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Understanding Rheumatic Heart Disease Symptoms

Signs and symptoms of rheumatic heart disease

The deadly but treatable disorder known as rheumatic heart disease (often abbreviated as RHD) still affects communities, especially those of Australia’s Indigenous peoples. If not identified and treated in its early stages, this inflammatory heart condition, which frequently develops from untreated streptococcal infections, can cause serious problems. We will examine the symptoms of rheumatic heart disease (RHD) in this extensive guide to better help you comprehend this ailment, its repercussions, and the value of early identification.

Rheumatic Heart Disease

Rheumatic fever, which is brought on by certain strains of the Group A Streptococcus bacteria, can lead to rheumatic heart disease, a chronic ailment. RHD may result from heart valve disease brought on by rheumatic fever. As a result of this illness, which predominantly affects the heart’s valves, the heart’s ability to pump blood might be permanently damaged.

Signs and Symptoms of Rheumatic Heart Disease

RHD can present with a variety of symptoms that might vary from person to person. Recognising these symptoms is crucial since early intervention and severe cardiac damage can be avoided with early identification. The main warning signs and symptoms of rheumatic heart disease are as follows:

I. Cardiac Symptoms

  • Chest Pain and Discomfort: Chest pain or discomfort, frequently characterized as a dull aching or pressure in the chest, is one of the defining symptoms of RHD. Although this symptom may come and go, it should never be disregarded.

Palpitations: RHD can be identified by irregular heartbeats or palpitations, which are symptoms of damaged heart valves that impair the heart’s capacity to pump blood efficiently.

Shortness of Breath: Shortness of breath may develop when RHD worsens, especially during vigorous exercise or when lying down.

II. Valvular Symptoms

  • Heart Murmurs: Unusual noises made by the heart are known as murmurs. Damaged heart valves in RHD can result in turbulent blood flow, which can be heard as heart murmurs by a medical professional doing a physical examination.
  • Fatigue: RHD is frequently characterized by persistent weakness and weariness, which are frequently brought on by the heart’s ineffectiveness in pumping blood.

III. Systemic Symptoms

  • Fever: High fever is a common symptom of rheumatic fever, which can cause RHD. Fever is a warning sign for future rheumatic heart disease development, even if it may not always be the case. This is especially true if it is present together with other symptoms.
  • Joint Pain and Swelling: Particularly in the bigger joints, such as the knees and elbows, rheumatic fever can induce joint inflammation and discomfort.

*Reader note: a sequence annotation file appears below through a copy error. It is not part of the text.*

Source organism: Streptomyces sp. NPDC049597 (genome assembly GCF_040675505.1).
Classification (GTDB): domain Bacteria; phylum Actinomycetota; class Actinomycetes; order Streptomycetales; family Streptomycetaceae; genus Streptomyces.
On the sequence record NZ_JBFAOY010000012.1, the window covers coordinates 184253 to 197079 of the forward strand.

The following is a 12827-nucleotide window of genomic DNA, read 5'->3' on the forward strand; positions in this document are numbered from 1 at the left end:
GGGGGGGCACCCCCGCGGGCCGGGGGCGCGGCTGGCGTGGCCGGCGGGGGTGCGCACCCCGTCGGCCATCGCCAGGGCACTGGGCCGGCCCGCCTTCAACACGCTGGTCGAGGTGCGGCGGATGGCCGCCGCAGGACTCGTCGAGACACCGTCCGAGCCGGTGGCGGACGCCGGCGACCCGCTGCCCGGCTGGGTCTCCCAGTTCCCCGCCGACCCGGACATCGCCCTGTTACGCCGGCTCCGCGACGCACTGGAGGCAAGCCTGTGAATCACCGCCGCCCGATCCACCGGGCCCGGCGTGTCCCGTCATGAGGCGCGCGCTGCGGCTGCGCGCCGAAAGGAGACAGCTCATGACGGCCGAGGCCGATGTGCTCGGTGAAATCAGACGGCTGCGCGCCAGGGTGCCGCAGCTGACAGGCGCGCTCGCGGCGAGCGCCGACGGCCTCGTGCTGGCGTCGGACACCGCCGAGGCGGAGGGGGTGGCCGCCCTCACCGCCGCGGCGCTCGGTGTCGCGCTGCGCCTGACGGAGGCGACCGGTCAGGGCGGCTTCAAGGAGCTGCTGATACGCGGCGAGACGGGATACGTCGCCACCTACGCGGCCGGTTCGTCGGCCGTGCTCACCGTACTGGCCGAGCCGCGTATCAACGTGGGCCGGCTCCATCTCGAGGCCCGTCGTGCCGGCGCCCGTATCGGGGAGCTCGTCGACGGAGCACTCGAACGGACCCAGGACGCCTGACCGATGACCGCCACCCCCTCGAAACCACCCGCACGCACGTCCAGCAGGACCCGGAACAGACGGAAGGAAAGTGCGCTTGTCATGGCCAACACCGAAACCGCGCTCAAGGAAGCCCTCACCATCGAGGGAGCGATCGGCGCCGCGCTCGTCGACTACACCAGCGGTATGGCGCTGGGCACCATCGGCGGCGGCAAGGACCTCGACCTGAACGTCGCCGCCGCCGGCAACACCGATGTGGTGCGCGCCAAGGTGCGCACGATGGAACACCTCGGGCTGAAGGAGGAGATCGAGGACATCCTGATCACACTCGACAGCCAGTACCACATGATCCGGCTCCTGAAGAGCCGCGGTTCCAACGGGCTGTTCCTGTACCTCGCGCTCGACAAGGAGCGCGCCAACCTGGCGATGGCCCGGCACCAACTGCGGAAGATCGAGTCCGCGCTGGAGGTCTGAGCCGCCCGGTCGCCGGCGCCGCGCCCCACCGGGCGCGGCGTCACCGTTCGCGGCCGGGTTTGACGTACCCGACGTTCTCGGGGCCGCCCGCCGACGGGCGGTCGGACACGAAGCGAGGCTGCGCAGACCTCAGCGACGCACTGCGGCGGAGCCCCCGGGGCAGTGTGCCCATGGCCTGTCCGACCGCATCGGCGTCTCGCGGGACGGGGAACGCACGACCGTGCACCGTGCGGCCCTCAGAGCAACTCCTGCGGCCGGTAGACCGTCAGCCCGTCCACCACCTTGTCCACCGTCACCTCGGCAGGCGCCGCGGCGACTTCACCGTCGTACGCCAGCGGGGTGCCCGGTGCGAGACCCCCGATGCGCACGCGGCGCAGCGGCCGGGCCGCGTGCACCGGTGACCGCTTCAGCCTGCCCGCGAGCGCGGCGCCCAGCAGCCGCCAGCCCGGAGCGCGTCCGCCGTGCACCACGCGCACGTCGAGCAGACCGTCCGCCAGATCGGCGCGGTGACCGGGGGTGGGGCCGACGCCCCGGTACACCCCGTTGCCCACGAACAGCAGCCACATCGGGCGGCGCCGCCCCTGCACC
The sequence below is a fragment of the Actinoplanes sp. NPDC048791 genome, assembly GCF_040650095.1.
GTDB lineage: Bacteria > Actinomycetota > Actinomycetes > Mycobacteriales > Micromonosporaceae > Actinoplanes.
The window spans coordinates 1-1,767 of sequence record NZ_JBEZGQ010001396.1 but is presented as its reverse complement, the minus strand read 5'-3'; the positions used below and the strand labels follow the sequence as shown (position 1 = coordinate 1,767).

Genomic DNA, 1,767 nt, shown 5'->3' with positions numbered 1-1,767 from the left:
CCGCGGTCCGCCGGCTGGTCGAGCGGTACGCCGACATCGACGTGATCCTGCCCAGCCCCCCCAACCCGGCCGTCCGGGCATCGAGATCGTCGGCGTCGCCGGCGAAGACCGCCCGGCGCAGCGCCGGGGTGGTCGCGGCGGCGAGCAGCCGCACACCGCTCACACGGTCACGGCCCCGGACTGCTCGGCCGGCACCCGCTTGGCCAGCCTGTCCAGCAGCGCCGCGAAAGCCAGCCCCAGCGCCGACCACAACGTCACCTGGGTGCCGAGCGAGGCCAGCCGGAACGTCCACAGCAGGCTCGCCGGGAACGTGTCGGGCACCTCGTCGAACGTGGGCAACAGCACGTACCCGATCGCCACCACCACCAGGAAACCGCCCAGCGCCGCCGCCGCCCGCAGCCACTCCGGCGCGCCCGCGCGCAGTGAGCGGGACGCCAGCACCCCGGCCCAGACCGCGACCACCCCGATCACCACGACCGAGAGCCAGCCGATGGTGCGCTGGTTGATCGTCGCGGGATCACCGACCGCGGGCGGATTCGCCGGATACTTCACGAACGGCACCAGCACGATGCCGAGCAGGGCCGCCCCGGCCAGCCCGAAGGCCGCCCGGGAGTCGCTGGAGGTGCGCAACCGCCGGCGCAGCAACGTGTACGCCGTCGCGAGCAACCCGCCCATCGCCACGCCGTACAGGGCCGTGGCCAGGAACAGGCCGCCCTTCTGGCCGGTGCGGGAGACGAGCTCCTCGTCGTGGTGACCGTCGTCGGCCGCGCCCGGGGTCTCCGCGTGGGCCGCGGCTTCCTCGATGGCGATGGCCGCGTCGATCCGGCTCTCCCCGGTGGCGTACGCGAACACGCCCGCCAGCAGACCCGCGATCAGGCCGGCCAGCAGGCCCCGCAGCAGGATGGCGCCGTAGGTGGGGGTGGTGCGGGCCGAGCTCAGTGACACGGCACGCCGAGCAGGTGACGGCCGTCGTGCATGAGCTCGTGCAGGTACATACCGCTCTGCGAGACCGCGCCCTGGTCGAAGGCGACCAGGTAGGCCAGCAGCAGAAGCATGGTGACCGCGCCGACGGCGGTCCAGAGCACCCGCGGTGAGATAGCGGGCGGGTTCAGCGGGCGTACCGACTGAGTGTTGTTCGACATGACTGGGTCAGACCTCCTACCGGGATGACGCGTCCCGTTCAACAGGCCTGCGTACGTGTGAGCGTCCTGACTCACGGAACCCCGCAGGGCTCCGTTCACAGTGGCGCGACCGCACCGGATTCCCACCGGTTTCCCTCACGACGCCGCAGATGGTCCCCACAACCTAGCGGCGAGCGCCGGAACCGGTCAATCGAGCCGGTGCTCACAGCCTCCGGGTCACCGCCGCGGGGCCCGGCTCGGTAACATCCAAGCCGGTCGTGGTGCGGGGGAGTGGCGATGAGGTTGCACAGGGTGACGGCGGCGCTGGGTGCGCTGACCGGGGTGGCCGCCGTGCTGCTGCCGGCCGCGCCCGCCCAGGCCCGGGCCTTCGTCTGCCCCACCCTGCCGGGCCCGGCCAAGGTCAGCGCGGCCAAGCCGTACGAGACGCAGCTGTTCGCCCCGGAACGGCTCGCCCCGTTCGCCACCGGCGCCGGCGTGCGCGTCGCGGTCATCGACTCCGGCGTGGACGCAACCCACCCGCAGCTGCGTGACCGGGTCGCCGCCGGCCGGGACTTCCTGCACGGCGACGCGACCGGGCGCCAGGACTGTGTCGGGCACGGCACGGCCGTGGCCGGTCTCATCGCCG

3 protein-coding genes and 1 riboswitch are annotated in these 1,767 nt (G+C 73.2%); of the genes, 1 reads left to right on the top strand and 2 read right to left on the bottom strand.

• Skin Rashes: RHD patients can get skin rashes that appear as red, elevated, and asymmetrical areas.

IV. Neurological Symptoms

  • Sydenham’s Chorea: Sydenham’s chorea, a neurological condition characterized by uncontrollable muscular movements, mental instability, and behavioral disturbances, can occasionally result from RHD.

It’s crucial to remember that RHD symptoms may not appear right away following a case of rheumatic fever or streptococcal infection. In actuality, symptoms could not appear for years or even decades, so early identification and consistent follow-ups are essential, especially for individuals who are at risk.

Who is at Risk for Rheumatic Heart Disease?

RHD is more prevalent in certain populations and age groups. The risk factors include:

  • Age: RHD is most commonly diagnosed in children and young adults, typically between the ages of 5 and 15.
  • Geography: Indigenous communities, particularly in Australia, have a higher prevalence of RHD. Access to healthcare, socioeconomic factors, and living conditions can influence the risk.
  • History of Rheumatic Fever: Individuals who have previously had rheumatic fever are at a higher risk of developing RHD.

Preventing Rheumatic Heart Disease

Prevention is the key to reducing the burden of RHD. Effective prevention strategies include:

  • Prompt Treatment of Strep Infections: Treating streptococcal infections, especially in children, can prevent the development of rheumatic fever and, subsequently, RHD.
  • Prophylactic Antibiotics: For individuals at risk of RHD, such as those with a history of rheumatic fever, prophylactic antibiotics can help prevent further streptococcal infections.
  • Regular Health Check-ups: Individuals at risk should have regular check-ups to detect RHD in its early stages.


In conclusion, understanding the signs and symptoms of rheumatic heart disease is crucial for early detection and management. With a higher prevalence in certain communities, particularly among Indigenous populations in Australia, recognizing the indicators of RHD is of utmost importance.

If you or a loved one shows any of the signs and symptoms mentioned in this article, seek immediate medical attention. Early intervention can help prevent further heart valve damage and improve long-term outcomes.

Remember, awareness and education about RHD are essential. The fight against this preventable heart condition begins with knowledge, proactive healthcare, and community support.

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